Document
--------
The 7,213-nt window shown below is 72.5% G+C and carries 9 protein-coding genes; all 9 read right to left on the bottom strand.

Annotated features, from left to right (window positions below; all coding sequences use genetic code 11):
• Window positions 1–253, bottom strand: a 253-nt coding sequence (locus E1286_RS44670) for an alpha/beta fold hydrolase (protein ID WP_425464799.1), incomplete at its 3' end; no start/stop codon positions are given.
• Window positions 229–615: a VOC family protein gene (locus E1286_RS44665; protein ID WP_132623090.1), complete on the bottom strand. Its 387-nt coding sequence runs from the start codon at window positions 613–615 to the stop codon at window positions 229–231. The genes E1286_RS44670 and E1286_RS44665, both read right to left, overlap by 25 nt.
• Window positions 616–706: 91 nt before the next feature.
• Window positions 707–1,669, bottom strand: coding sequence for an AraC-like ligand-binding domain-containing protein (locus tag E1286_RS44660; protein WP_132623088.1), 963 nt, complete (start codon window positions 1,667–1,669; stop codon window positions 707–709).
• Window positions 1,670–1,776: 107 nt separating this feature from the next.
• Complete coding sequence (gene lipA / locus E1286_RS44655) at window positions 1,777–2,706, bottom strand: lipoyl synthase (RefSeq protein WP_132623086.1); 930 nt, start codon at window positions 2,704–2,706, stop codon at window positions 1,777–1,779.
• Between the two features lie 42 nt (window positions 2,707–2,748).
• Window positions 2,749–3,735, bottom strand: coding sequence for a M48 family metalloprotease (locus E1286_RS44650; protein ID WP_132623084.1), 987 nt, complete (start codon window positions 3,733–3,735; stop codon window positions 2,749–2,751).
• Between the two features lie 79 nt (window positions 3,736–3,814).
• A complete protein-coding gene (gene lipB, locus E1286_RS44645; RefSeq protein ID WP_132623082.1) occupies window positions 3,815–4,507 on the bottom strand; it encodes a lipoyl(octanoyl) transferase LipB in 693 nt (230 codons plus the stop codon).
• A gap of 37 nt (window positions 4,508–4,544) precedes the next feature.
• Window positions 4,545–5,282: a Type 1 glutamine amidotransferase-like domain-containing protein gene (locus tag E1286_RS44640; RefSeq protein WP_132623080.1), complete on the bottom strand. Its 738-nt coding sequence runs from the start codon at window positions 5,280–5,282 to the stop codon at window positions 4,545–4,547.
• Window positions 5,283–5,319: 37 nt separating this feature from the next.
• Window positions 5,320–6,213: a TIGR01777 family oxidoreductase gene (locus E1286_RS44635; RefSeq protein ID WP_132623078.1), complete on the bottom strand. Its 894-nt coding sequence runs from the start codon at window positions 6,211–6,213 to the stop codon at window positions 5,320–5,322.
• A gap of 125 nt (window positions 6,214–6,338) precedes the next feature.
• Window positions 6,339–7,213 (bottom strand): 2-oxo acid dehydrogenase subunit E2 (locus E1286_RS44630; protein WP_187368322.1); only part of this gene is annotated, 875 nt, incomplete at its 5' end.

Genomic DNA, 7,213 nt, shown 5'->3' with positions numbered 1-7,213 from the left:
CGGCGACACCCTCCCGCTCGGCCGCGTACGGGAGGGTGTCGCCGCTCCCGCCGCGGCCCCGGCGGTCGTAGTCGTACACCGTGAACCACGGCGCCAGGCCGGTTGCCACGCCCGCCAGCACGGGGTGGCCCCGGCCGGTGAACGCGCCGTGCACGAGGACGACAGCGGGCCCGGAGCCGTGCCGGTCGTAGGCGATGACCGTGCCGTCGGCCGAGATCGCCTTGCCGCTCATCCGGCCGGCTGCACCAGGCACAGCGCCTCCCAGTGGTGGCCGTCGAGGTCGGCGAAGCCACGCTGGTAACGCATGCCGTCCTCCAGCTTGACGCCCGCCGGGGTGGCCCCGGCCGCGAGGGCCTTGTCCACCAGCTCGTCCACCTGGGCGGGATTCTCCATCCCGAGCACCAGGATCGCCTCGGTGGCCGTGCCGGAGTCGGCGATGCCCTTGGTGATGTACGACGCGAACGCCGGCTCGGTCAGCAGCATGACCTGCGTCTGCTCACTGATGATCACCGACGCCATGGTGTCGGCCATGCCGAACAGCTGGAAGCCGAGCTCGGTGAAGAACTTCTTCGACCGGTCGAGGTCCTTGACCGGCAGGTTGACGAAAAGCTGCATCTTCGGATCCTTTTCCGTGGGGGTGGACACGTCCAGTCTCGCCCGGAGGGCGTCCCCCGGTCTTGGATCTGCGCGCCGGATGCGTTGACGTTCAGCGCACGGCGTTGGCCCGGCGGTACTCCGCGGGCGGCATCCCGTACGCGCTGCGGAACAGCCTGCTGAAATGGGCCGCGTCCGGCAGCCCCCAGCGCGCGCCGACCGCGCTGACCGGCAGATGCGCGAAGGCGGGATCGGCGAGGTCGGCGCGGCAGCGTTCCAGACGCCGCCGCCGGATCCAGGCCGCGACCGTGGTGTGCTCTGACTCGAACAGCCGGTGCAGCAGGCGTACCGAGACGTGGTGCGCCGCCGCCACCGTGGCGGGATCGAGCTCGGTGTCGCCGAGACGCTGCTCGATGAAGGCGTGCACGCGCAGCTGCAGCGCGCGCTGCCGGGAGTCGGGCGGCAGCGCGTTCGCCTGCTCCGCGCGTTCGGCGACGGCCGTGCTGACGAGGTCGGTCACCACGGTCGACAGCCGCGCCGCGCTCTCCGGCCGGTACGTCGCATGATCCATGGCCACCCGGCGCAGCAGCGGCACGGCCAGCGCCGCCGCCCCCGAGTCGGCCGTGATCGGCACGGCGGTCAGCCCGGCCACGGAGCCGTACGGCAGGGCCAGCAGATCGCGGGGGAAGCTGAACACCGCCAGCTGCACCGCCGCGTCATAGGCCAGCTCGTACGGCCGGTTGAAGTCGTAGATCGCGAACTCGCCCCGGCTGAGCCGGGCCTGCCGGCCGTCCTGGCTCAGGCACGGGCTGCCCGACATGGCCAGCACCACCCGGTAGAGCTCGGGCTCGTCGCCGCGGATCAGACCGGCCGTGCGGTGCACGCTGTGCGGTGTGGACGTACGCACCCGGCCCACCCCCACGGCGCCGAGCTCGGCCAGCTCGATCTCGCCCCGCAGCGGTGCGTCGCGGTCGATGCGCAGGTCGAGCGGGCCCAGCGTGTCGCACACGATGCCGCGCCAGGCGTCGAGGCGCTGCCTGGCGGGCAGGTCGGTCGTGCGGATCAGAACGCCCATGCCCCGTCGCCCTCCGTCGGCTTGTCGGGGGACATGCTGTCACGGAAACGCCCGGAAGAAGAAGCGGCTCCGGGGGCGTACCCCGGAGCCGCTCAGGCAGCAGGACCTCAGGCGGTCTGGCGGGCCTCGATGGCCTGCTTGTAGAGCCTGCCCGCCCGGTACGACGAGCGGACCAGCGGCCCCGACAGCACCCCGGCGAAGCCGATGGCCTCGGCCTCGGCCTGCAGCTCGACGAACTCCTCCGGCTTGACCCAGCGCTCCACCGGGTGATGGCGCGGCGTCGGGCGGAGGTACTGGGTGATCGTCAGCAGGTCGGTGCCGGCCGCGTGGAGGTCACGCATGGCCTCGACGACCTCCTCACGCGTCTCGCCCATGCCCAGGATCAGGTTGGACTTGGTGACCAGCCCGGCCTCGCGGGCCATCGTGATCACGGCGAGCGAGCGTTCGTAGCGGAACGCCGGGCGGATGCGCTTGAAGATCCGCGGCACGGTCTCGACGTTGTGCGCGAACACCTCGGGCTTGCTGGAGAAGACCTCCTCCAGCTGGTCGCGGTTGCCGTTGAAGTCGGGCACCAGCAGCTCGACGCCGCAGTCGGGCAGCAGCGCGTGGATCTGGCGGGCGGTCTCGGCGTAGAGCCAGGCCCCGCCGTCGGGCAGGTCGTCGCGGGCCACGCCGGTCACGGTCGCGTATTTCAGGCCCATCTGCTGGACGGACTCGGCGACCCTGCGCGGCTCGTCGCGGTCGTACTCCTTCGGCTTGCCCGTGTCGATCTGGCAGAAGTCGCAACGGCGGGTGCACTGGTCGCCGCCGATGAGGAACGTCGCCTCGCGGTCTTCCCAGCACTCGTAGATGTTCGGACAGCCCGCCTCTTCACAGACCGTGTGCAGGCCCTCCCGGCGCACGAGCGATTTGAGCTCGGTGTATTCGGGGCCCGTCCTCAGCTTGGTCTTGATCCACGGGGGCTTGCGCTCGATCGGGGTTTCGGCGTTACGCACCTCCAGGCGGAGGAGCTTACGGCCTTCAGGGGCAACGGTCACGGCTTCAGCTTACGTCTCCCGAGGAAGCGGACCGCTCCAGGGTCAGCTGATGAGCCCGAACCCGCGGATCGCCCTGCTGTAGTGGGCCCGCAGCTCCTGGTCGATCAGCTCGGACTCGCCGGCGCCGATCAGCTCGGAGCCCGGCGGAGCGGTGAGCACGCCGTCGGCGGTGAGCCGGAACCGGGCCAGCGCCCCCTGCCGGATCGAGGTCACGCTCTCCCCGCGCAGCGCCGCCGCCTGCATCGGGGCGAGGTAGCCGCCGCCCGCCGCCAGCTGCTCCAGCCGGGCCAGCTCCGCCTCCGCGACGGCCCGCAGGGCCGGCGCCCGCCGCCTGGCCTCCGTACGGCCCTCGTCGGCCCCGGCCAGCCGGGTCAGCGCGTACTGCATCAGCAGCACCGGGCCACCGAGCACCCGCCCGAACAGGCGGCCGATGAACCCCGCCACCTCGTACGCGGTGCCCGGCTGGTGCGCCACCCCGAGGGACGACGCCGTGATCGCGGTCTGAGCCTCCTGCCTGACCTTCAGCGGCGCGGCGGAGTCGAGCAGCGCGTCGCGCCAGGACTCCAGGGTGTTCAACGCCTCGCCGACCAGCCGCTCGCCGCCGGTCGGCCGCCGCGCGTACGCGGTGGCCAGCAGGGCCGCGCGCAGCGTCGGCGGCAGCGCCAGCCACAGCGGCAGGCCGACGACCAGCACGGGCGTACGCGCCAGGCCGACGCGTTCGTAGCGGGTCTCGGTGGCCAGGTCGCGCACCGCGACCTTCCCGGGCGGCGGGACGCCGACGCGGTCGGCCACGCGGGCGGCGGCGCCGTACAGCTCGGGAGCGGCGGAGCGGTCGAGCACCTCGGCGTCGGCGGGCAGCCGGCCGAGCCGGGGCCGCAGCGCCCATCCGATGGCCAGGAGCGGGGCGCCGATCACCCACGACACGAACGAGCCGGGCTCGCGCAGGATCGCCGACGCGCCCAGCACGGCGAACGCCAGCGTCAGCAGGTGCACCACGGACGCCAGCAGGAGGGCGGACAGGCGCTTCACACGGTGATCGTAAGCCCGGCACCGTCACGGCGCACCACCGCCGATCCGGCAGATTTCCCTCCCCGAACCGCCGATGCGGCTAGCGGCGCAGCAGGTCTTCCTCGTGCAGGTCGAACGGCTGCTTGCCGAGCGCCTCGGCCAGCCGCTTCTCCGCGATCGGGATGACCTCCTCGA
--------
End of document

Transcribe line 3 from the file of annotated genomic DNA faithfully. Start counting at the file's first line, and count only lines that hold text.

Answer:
• Window positions 1–253, bottom strand: a 253-nt coding sequence (locus E1286_RS44670) for an alpha/beta fold hydrolase (protein ID WP_425464799.1), incomplete at its 3' end; no start/stop codon positions are given.